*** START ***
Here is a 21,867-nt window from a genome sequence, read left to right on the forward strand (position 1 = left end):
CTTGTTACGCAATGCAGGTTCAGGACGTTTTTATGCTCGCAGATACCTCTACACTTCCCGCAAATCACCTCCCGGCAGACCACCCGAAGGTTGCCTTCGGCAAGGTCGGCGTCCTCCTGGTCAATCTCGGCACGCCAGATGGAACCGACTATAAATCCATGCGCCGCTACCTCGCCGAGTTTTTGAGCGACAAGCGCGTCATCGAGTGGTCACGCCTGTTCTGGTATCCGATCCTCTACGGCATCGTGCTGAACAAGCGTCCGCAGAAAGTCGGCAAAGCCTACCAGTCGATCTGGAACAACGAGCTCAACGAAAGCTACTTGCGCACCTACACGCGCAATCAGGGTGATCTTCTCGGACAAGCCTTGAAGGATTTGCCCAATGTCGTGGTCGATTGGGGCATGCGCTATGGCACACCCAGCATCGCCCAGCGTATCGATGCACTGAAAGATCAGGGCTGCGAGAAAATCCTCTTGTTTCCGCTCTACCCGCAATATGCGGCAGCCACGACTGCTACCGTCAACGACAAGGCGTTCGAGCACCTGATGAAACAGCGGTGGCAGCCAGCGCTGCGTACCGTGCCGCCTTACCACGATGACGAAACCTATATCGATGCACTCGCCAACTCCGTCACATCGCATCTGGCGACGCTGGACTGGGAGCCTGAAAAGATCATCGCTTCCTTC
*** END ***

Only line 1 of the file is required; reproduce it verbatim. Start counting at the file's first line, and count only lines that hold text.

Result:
Here is a 21,867-nt window from a genome sequence, read left to right on the forward strand (position 1 = left end):